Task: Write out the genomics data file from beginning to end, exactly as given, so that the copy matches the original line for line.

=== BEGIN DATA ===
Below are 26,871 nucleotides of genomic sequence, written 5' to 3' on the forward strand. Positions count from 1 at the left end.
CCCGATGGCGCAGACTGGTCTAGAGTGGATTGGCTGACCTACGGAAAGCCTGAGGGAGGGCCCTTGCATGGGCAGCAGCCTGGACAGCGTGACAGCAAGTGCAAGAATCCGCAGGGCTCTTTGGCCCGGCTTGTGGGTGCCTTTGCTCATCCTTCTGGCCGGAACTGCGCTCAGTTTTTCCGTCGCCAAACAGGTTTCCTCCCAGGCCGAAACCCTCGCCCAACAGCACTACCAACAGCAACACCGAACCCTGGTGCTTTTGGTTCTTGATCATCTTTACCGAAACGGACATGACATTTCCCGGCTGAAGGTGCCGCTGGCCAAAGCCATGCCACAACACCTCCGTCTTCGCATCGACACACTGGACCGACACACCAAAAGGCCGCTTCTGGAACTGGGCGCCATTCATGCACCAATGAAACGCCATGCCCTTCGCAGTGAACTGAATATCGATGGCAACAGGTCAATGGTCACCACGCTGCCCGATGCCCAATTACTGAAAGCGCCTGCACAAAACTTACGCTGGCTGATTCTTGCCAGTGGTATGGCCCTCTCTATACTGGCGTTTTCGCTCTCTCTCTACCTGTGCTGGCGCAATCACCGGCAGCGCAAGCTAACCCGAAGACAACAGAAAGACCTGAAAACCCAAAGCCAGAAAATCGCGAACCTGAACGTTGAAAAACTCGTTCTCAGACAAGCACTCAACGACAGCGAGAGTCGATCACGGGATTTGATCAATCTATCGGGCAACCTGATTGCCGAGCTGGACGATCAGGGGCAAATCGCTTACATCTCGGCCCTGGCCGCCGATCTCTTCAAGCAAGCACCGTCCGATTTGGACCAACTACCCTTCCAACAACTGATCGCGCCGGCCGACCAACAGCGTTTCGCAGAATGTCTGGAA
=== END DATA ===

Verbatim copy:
Below are 26,871 nucleotides of genomic sequence, written 5' to 3' on the forward strand. Positions count from 1 at the left end.
CCCGATGGCGCAGACTGGTCTAGAGTGGATTGGCTGACCTACGGAAAGCCTGAGGGAGGGCCCTTGCATGGGCAGCAGCCTGGACAGCGTGACAGCAAGTGCAAGAATCCGCAGGGCTCTTTGGCCCGGCTTGTGGGTGCCTTTGCTCATCCTTCTGGCCGGAACTGCGCTCAGTTTTTCCGTCGCCAAACAGGTTTCCTCCCAGGCCGAAACCCTCGCCCAACAGCACTACCAACAGCAACACCGAACCCTGGTGCTTTTGGTTCTTGATCATCTTTACCGAAACGGACATGACATTTCCCGGCTGAAGGTGCCGCTGGCCAAAGCCATGCCACAACACCTCCGTCTTCGCATCGACACACTGGACCGACACACCAAAAGGCCGCTTCTGGAACTGGGCGCCATTCATGCACCAATGAAACGCCATGCCCTTCGCAGTGAACTGAATATCGATGGCAACAGGTCAATGGTCACCACGCTGCCCGATGCCCAATTACTGAAAGCGCCTGCACAAAACTTACGCTGGCTGATTCTTGCCAGTGGTATGGCCCTCTCTATACTGGCGTTTTCGCTCTCTCTCTACCTGTGCTGGCGCAATCACCGGCAGCGCAAGCTAACCCGAAGACAACAGAAAGACCTGAAAACCCAAAGCCAGAAAATCGCGAACCTGAACGTTGAAAAACTCGTTCTCAGACAAGCACTCAACGACAGCGAGAGTCGATCACGGGATTTGATCAATCTATCGGGCAACCTGATTGCCGAGCTGGACGATCAGGGGCAAATCGCTTACATCTCGGCCCTGGCCGCCGATCTCTTCAAGCAAGCACCGTCCGATTTGGACCAACTACCCTTCCAACAACTGATCGCGCCGGCCGACCAACAGCGTTTCGCAGAATGTCTGGAA